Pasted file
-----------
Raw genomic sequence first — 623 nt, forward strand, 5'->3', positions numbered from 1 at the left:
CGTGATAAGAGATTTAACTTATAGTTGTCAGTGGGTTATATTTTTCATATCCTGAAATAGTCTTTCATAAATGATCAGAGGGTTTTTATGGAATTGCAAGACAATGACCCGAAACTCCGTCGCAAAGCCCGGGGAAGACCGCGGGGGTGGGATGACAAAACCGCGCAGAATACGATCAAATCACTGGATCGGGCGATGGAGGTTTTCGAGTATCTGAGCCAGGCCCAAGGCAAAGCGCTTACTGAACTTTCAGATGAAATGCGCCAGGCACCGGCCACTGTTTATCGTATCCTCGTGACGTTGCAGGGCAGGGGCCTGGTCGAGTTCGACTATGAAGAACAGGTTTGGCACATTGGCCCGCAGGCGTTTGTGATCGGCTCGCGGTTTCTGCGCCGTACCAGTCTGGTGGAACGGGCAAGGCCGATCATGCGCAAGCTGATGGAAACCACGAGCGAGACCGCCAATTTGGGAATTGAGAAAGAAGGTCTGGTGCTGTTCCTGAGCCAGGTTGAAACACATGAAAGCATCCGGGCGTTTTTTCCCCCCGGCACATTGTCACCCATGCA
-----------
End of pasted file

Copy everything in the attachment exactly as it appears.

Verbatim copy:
Raw genomic sequence first — 623 nt, forward strand, 5'->3', positions numbered from 1 at the left:
CGTGATAAGAGATTTAACTTATAGTTGTCAGTGGGTTATATTTTTCATATCCTGAAATAGTCTTTCATAAATGATCAGAGGGTTTTTATGGAATTGCAAGACAATGACCCGAAACTCCGTCGCAAAGCCCGGGGAAGACCGCGGGGGTGGGATGACAAAACCGCGCAGAATACGATCAAATCACTGGATCGGGCGATGGAGGTTTTCGAGTATCTGAGCCAGGCCCAAGGCAAAGCGCTTACTGAACTTTCAGATGAAATGCGCCAGGCACCGGCCACTGTTTATCGTATCCTCGTGACGTTGCAGGGCAGGGGCCTGGTCGAGTTCGACTATGAAGAACAGGTTTGGCACATTGGCCCGCAGGCGTTTGTGATCGGCTCGCGGTTTCTGCGCCGTACCAGTCTGGTGGAACGGGCAAGGCCGATCATGCGCAAGCTGATGGAAACCACGAGCGAGACCGCCAATTTGGGAATTGAGAAAGAAGGTCTGGTGCTGTTCCTGAGCCAGGTTGAAACACATGAAAGCATCCGGGCGTTTTTTCCCCCCGGCACATTGTCACCCATGCA